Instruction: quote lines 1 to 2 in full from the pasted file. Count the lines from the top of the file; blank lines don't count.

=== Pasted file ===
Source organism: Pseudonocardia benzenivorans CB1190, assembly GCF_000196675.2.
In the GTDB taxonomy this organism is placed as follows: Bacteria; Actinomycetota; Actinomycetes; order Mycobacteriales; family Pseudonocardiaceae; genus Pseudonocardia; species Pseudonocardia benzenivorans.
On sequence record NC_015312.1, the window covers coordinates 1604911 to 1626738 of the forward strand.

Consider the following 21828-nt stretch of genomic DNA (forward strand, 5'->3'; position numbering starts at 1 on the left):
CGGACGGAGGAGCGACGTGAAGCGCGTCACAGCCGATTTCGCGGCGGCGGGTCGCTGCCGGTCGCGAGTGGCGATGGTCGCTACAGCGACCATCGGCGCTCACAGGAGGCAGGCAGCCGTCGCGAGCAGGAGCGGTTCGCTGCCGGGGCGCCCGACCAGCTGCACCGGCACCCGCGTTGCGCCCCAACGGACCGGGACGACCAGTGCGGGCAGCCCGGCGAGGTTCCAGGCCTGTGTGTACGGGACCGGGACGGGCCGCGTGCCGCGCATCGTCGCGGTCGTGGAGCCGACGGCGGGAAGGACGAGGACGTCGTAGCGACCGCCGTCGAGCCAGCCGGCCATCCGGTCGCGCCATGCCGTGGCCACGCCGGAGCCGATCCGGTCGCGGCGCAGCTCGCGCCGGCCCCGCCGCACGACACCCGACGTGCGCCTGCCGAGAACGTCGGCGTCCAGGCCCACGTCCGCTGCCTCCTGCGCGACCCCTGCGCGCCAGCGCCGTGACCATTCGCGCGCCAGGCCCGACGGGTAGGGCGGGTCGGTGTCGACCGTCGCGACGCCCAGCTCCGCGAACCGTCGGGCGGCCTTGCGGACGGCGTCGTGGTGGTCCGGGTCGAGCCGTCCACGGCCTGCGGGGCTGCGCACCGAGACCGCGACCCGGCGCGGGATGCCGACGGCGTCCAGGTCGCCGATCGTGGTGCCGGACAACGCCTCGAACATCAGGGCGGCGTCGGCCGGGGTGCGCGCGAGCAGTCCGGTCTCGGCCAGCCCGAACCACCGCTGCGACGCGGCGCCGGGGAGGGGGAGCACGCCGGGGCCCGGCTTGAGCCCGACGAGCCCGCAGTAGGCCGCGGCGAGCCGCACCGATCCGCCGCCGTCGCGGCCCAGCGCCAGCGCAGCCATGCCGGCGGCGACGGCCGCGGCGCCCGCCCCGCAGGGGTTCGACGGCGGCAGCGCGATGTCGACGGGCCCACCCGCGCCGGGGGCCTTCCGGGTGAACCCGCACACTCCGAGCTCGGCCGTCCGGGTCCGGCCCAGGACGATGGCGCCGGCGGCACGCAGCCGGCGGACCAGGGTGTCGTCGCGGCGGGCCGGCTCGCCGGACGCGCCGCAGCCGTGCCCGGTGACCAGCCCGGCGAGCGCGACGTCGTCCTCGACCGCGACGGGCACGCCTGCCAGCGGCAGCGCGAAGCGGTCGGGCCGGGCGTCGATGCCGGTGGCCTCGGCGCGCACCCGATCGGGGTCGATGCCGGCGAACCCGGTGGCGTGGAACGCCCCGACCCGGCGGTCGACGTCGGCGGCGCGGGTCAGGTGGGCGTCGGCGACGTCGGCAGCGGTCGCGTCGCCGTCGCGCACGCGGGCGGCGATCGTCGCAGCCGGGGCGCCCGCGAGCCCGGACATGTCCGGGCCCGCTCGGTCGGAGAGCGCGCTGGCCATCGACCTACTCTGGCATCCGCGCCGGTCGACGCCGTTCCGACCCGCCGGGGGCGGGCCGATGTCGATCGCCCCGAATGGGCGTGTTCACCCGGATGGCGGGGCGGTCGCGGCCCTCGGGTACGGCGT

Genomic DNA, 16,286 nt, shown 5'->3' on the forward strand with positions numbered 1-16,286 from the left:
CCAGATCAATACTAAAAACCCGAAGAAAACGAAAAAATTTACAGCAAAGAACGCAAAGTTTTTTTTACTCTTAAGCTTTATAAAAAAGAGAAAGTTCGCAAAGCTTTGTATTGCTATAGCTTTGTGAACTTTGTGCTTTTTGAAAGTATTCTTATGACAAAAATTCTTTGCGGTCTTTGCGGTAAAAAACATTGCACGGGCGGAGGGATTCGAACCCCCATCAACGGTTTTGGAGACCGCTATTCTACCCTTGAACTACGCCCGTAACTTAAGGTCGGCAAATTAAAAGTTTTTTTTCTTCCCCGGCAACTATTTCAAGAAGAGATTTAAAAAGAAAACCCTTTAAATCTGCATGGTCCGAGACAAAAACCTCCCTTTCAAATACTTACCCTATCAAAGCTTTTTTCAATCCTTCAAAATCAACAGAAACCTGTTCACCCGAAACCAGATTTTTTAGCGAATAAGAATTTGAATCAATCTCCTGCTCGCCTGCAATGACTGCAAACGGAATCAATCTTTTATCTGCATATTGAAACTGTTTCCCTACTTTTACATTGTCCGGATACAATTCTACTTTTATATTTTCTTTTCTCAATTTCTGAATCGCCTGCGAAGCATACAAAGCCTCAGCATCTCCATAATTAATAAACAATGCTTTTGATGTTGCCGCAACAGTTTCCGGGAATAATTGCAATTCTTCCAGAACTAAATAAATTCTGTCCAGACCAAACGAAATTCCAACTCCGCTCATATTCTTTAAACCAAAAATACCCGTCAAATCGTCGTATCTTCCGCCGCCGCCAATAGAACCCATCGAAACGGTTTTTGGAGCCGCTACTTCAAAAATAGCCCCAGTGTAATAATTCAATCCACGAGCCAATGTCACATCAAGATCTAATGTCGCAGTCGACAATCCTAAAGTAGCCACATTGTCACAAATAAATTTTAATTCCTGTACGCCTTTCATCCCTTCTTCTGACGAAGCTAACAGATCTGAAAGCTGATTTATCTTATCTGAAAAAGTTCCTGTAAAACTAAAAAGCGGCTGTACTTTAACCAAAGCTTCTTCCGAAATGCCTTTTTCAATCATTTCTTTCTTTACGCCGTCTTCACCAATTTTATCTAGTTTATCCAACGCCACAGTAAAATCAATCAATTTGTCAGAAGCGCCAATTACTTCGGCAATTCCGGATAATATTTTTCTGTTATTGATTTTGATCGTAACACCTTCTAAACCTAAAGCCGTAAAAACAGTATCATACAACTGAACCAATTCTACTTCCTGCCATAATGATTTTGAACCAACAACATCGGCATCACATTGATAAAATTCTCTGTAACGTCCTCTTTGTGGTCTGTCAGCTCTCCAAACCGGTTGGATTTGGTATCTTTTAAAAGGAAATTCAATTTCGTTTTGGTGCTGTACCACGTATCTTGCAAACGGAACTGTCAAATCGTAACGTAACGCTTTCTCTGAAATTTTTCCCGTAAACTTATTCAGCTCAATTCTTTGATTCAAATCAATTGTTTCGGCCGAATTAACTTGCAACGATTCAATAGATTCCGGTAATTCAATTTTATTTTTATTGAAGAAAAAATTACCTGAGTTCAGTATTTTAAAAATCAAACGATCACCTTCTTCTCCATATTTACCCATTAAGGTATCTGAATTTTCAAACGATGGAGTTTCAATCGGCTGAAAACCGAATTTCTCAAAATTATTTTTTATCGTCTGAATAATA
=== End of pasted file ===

Source organism: Pseudonocardia benzenivorans CB1190, assembly GCF_000196675.2.
In the GTDB taxonomy this organism is placed as follows: Bacteria; Actinomycetota; Actinomycetes; order Mycobacteriales; family Pseudonocardiaceae; genus Pseudonocardia; species Pseudonocardia benzenivorans.